Microsoft set to unify PC and mobile code base – report

Microsoft is set to unveil its new mobile strategy tomorrow, according to a source at The Information, aiming to better establish itself in the mobile computing market. The software giant is set to release Windows 10, the operating system designed to work across all hardware platforms, which Microsoft reckons will make life easier to consumers and app developers alike.

The idea is Windows 10 will allow an app to run smoothly and just as well on phones, tablets and PCs, rather than being optimised for one screen size, and that developers will only have to work from a single, unified code base. The aim of this is to boost developer interest in the mobile platform, something Microsoft is still struggling to do. At the time of announcing the OS, Microsoft said it will be ideal in “delivering the right experience on the right device at the right time,” as Terry Myerson, the firm’s OS Group EVP put it.

It has also been reported Microsoft is planning to launch some new hardware, including an integrated phone-laptop device perhaps targeted at enterprise customers, and a new single app store to replace the two it currently has (one of phones and another for PCs and tablets). The report also suggested there have even been talks whether Microsoft should allow Android apps on Windows devices.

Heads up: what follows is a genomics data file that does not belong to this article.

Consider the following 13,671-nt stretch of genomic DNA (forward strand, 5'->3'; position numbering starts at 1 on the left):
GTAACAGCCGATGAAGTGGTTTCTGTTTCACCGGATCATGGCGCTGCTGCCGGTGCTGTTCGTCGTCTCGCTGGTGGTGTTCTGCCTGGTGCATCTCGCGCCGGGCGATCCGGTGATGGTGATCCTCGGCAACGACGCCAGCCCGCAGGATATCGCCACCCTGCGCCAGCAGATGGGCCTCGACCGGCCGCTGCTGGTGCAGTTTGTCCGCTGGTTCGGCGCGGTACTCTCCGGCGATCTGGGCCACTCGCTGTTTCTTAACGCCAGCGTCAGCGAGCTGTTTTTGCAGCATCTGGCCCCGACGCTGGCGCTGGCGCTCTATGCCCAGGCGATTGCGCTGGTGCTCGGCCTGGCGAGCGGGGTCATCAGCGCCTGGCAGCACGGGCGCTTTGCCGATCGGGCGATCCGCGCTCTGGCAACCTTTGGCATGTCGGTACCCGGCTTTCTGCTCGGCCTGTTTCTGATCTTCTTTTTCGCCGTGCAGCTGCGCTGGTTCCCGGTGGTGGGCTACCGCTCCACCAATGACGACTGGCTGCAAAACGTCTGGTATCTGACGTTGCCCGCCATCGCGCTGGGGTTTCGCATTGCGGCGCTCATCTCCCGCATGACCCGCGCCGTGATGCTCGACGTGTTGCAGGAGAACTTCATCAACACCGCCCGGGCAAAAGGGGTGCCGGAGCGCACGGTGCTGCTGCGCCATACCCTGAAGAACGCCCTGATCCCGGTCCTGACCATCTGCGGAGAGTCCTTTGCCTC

It does look like Microsoft is trying to target the corporate sector with the inclusion of such features as Windows Store management capabilities for organisations using the Windows 10 apps. The company said in a blog post this will increase choice, flexibility and control for businesses.

This all seems to point towards a strategy where apps take centre-stage over the Windows mobile OS, which has failed to really challenge the dominance of iOS in the premium market and Android in the mid and lower segments.

With a universal platform for all devices, and moving towards a platform-agnostic model as indicated by the release of its Health platform, Microsoft can focus on pushing Mobile Office much more vigorously. As predicted by previously, this renewed strategy is probably the best bet Microsoft can make in the mobile market. It is now increasingly difficult to gain revenues through a traditional model of selling phones as the market becomes ever more software and service driven.

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